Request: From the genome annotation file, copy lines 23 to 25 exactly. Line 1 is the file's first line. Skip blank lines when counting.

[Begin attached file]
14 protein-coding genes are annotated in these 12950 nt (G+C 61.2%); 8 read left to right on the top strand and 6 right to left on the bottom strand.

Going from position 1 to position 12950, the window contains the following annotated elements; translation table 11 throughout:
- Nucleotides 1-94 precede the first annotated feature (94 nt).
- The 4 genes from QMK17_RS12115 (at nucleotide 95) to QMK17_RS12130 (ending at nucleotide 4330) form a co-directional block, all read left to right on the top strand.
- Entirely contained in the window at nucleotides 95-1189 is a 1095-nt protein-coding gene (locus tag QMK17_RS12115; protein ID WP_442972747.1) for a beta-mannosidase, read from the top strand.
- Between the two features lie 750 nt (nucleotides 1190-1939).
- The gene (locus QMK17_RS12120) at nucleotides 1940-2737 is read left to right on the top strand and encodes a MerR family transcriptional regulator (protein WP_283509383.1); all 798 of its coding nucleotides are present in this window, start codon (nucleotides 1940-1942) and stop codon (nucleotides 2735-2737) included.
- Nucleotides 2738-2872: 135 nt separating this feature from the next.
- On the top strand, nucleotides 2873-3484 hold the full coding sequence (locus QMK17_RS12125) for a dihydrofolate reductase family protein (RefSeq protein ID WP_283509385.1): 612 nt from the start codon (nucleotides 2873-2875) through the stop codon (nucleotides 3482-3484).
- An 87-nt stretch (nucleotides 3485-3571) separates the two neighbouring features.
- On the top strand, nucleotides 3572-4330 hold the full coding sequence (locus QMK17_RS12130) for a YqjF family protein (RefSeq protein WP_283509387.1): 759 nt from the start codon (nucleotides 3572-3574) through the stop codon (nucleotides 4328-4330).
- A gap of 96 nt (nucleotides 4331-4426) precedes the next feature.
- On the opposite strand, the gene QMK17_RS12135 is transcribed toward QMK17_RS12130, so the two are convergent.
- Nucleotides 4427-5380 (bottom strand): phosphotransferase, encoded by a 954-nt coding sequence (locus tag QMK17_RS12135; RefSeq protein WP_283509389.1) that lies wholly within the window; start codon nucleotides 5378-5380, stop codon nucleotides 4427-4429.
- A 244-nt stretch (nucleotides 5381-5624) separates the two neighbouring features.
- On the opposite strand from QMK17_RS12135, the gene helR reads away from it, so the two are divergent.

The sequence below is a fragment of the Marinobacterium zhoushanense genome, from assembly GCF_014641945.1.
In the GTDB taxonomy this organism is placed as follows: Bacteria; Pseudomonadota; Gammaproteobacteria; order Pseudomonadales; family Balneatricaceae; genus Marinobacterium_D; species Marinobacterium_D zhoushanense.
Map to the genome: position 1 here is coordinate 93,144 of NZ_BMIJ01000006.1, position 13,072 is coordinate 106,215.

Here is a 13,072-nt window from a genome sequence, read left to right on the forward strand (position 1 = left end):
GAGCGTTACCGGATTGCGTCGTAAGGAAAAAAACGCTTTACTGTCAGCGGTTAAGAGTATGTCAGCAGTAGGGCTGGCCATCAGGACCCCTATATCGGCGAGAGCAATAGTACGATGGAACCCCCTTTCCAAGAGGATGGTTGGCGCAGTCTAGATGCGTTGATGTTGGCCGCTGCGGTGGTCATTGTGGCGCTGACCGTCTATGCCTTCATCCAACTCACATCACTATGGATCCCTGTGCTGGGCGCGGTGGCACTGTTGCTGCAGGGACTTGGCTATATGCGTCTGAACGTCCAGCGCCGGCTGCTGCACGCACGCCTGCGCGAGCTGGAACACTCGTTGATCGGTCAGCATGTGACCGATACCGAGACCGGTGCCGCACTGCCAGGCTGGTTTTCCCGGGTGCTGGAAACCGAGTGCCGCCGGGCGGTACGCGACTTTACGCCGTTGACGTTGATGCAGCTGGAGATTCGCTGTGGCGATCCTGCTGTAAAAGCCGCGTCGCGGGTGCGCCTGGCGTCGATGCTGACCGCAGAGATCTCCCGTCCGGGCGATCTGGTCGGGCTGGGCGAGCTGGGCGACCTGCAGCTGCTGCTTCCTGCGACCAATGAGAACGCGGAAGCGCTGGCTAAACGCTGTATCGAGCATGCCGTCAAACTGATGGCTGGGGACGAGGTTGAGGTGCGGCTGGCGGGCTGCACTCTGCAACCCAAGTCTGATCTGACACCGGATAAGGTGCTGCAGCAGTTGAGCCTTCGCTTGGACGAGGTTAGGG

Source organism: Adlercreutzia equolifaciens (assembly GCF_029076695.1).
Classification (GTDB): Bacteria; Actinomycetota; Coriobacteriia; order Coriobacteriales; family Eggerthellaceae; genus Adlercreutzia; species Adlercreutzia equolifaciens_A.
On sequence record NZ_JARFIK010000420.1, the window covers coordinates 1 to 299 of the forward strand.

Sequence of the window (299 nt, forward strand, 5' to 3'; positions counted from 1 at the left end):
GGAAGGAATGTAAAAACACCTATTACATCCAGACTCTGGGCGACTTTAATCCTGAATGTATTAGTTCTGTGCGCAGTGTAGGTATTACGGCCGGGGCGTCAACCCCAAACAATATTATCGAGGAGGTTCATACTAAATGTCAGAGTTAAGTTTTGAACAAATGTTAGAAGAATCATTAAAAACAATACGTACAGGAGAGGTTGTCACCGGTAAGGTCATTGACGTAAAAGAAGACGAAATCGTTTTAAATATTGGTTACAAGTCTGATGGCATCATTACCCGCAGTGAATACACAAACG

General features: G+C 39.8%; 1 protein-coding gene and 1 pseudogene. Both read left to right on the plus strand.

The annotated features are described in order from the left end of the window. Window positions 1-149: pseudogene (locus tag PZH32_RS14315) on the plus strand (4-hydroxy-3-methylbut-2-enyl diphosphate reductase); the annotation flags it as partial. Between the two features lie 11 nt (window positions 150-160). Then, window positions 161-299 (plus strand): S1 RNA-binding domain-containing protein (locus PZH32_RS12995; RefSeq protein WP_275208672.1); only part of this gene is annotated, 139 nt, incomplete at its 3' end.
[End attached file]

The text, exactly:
Classification (GTDB): Bacteria; Actinomycetota; Coriobacteriia; order Coriobacteriales; family Eggerthellaceae; genus Adlercreutzia; species Adlercreutzia equolifaciens_A.
On sequence record NZ_JARFIK010000420.1, the window covers coordinates 1 to 299 of the forward strand.

Sequence of the window (299 nt, forward strand, 5' to 3'; positions counted from 1 at the left end):